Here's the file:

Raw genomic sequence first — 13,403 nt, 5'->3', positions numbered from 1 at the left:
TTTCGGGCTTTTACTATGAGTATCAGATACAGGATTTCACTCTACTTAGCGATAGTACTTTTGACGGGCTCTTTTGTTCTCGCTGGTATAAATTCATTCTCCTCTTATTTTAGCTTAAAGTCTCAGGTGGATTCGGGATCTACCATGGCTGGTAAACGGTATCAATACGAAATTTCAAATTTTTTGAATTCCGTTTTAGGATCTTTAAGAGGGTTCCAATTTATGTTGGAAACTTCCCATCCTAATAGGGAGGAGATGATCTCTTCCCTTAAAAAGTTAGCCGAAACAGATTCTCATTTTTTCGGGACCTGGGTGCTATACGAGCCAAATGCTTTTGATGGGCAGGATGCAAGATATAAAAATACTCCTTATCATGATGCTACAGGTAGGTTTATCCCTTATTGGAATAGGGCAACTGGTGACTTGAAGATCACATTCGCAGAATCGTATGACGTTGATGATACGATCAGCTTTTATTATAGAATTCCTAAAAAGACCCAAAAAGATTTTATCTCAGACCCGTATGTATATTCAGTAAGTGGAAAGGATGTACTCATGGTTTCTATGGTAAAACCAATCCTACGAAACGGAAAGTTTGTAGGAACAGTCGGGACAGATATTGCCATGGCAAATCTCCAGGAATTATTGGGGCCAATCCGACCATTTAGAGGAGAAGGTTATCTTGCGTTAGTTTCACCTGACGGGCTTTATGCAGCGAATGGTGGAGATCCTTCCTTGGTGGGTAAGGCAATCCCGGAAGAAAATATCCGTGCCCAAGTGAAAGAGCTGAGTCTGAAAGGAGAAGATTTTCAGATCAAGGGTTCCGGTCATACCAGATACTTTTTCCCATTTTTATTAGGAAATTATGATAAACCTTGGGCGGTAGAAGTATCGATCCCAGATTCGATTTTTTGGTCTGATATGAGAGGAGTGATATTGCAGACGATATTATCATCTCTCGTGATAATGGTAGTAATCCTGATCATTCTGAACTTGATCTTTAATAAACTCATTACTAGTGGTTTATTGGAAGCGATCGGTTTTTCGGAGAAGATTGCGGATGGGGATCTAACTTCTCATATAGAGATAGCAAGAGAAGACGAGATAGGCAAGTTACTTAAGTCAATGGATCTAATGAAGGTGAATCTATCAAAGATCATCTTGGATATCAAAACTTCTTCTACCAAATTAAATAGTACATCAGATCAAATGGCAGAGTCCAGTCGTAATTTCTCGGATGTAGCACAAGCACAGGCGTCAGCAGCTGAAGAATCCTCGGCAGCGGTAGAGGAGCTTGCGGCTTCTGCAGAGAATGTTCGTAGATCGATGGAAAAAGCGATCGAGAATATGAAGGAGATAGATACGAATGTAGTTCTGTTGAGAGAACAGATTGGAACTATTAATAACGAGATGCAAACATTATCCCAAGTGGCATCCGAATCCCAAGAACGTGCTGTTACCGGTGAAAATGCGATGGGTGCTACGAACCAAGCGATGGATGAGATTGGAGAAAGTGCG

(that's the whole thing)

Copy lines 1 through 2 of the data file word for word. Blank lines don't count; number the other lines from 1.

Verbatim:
Raw genomic sequence first — 13,403 nt, 5'->3', positions numbered from 1 at the left:
TTTCGGGCTTTTACTATGAGTATCAGATACAGGATTTCACTCTACTTAGCGATAGTACTTTTGACGGGCTCTTTTGTTCTCGCTGGTATAAATTCATTCTCCTCTTATTTTAGCTTAAAGTCTCAGGTGGATTCGGGATCTACCATGGCTGGTAAACGGTATCAATACGAAATTTCAAATTTTTTGAATTCCGTTTTAGGATCTTTAAGAGGGTTCCAATTTATGTTGGAAACTTCCCATCCTAATAGGGAGGAGATGATCTCTTCCCTTAAAAAGTTAGCCGAAACAGATTCTCATTTTTTCGGGACCTGGGTGCTATACGAGCCAAATGCTTTTGATGGGCAGGATGCAAGATATAAAAATACTCCTTATCATGATGCTACAGGTAGGTTTATCCCTTATTGGAATAGGGCAACTGGTGACTTGAAGATCACATTCGCAGAATCGTATGACGTTGATGATACGATCAGCTTTTATTATAGAATTCCTAAAAAGACCCAAAAAGATTTTATCTCAGACCCGTATGTATATTCAGTAAGTGGAAAGGATGTACTCATGGTTTCTATGGTAAAACCAATCCTACGAAACGGAAAGTTTGTAGGAACAGTCGGGACAGATATTGCCATGGCAAATCTCCAGGAATTATTGGGGCCAATCCGACCATTTAGAGGAGAAGGTTATCTTGCGTTAGTTTCACCTGACGGGCTTTATGCAGCGAATGGTGGAGATCCTTCCTTGGTGGGTAAGGCAATCCCGGAAGAAAATATCCGTGCCCAAGTGAAAGAGCTGAGTCTGAAAGGAGAAGATTTTCAGATCAAGGGTTCCGGTCATACCAGATACTTTTTCCCATTTTTATTAGGAAATTATGATAAACCTTGGGCGGTAGAAGTATCGATCCCAGATTCGATTTTTTGGTCTGATATGAGAGGAGTGATATTGCAGACGATATTATCATCTCTCGTGATAATGGTAGTAATCCTGATCATTCTGAACTTGATCTTTAATAAACTCATTACTAGTGGTTTATTGGAAGCGATCGGTTTTTCGGAGAAGATTGCGGATGGGGATCTAACTTCTCATATAGAGATAGCAAGAGAAGACGAGATAGGCAAGTTACTTAAGTCAATGGATCTAATGAAGGTGAATCTATCAAAGATCATCTTGGATATCAAAACTTCTTCTACCAAATTAAATAGTACATCAGATCAAATGGCAGAGTCCAGTCGTAATTTCTCGGATGTAGCACAAGCACAGGCGTCAGCAGCTGAAGAATCCTCGGCAGCGGTAGAGGAGCTTGCGGCTTCTGCAGAGAATGTTCGTAGATCGATGGAAAAAGCGATCGAGAATATGAAGGAGATAGATACGAATGTAGTTCTGTTGAGAGAACAGATTGGAACTATTAATAACGAGATGCAAACATTATCCCAAGTGGCATCCGAATCCCAAGAACGTGCTGTTACCGGTGAAAATGCGATGGGTGCTACGAACCAAGCGATGGATGAGATTGGAGAAAGTGCG